Researchers analyzed per-capita government spending on areas like education, housing, parks, police and public health in Texas. Then, they compared those public spending rates with county-level health rankings that are based on obesity rates, premature deaths, overall health status and more.
Using the data and new models, researchers predict that a 10-percent increase in per-capita spending on certain public services could improve a county’s national health ranking by one to seven spots within just four years.
“It’s possible that your county’s health could improve by spending just $5 more per-person on something like libraries,” said J. Mac McCullough, an assistant professor at the School for the Science of Health Care Delivery at Arizona State University and co-author of the report. “We believe our model shows there clearly can be health dividends for many kinds of increased social service investments.”
McCullough said the report did not find that increased spending on one “magic” service area lead to health improvements in every county. However, researchers say that they did find that increased public service spending in any area never worsened a county’s overall health ranking.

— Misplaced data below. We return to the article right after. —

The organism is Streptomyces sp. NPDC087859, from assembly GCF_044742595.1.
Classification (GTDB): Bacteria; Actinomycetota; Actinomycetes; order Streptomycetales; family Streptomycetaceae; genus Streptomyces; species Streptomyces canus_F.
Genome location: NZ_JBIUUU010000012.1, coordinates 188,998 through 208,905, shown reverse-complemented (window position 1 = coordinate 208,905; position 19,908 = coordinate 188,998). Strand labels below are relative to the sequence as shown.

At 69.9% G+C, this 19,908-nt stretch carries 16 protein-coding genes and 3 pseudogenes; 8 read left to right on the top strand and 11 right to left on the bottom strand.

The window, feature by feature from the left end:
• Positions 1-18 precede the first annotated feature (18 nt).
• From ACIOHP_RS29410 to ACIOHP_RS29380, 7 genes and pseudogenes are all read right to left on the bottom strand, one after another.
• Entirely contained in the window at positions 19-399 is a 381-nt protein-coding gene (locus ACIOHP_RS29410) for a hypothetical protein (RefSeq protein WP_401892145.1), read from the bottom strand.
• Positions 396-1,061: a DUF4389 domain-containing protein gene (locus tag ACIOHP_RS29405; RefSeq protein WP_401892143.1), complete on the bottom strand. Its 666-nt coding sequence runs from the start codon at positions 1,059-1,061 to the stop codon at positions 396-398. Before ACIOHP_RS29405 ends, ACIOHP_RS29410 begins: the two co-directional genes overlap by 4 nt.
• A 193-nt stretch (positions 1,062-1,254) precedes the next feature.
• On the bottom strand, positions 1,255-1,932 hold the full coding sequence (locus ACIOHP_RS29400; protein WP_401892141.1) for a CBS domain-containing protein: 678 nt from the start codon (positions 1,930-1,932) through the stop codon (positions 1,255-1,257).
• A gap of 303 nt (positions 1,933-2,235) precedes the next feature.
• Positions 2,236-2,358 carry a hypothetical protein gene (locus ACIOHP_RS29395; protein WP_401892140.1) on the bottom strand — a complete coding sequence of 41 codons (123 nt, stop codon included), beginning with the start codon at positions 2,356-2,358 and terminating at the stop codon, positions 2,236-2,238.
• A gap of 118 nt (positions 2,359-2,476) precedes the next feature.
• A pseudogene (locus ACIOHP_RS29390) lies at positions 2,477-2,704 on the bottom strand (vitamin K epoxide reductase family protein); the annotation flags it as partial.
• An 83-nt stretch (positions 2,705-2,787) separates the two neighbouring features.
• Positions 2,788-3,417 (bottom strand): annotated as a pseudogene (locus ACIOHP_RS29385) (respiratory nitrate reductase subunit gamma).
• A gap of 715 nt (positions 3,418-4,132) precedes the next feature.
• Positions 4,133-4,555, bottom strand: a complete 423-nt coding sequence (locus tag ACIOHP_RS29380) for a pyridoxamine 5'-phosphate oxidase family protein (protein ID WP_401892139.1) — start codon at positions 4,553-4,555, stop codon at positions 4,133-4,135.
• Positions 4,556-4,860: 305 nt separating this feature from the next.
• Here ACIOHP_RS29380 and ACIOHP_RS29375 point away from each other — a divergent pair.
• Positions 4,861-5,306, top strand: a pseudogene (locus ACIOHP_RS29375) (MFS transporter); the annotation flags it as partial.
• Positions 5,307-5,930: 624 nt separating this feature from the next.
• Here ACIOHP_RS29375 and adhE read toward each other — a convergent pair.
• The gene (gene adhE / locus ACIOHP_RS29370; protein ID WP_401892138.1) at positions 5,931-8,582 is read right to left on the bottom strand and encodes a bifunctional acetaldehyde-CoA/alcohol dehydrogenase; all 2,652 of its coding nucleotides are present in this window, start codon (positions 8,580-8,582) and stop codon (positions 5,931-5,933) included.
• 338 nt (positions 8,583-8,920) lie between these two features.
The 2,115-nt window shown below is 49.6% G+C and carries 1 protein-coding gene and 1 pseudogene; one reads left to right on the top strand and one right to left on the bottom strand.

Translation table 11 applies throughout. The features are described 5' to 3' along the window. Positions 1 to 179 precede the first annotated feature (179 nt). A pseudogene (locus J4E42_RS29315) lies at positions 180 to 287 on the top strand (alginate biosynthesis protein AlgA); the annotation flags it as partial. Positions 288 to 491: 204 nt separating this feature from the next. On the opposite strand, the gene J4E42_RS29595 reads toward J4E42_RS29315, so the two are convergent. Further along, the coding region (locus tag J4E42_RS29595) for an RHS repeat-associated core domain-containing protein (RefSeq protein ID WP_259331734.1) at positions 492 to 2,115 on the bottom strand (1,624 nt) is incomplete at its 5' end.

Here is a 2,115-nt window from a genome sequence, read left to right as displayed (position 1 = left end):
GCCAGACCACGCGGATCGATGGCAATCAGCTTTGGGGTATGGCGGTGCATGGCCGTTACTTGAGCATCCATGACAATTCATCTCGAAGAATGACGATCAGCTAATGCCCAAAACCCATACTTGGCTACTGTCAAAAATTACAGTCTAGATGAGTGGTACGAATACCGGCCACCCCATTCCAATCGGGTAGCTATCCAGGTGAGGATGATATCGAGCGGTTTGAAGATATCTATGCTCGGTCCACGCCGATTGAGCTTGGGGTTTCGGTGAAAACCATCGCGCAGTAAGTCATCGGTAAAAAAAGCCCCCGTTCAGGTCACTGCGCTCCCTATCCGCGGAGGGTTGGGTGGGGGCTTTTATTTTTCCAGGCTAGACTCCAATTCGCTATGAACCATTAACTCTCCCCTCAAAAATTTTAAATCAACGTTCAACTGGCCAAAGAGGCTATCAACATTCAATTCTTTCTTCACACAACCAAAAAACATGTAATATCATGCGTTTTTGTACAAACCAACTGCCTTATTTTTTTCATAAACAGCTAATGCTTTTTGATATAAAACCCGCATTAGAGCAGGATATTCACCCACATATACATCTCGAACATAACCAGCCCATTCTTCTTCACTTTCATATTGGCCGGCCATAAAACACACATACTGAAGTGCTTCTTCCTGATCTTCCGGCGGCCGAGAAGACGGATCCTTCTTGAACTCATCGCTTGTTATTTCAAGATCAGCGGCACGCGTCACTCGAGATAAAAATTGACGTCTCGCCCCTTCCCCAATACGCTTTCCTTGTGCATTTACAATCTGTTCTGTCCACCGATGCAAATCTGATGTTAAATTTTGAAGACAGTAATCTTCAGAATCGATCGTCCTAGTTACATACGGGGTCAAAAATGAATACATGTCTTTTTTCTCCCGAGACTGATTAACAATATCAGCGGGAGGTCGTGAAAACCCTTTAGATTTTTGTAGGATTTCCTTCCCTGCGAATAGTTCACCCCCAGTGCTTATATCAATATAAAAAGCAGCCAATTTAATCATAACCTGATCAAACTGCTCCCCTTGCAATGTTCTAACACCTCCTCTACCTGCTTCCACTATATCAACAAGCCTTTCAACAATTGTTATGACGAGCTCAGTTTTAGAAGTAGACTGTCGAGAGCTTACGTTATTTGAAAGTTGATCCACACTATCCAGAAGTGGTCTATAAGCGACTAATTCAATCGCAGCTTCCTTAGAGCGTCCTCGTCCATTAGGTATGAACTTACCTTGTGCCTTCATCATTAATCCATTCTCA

“This report highlights the possibilities of what can happen when we focus on improving health, not just healthcare,” said Elena Marks, EHF’s president and CEO. “Right now, we’re spending almost all of our health dollars in the U.S. on medical services and very little on social services that truly drive health outcomes. For Texans to become healthier, we have to move the focus from healthcare delivery alone to investing in health and wellness in different ways.”
Marks says she hopes local and state governments will use the report to better understand the link between public spending and health, and then consider how different budget and investment decisions could impact community health.
See an interactive dashboard showing county-level spending on social services in Texas
The report found that counties differ in their social service investments. Some healthy counties prioritize a smaller number of larger services, such as education, while other healthy counties allocate higher spending across a number of “smaller” services, such as parks, libraries and more, researchers found.
Along with showing the level of total government social service spending by county, the report’s model estimates how increased investments by dollar amounts and/or social services categories could change a county’s health ranking.
The report was co-authored by Jonathon Lieder with JP Leider Research and Consulting.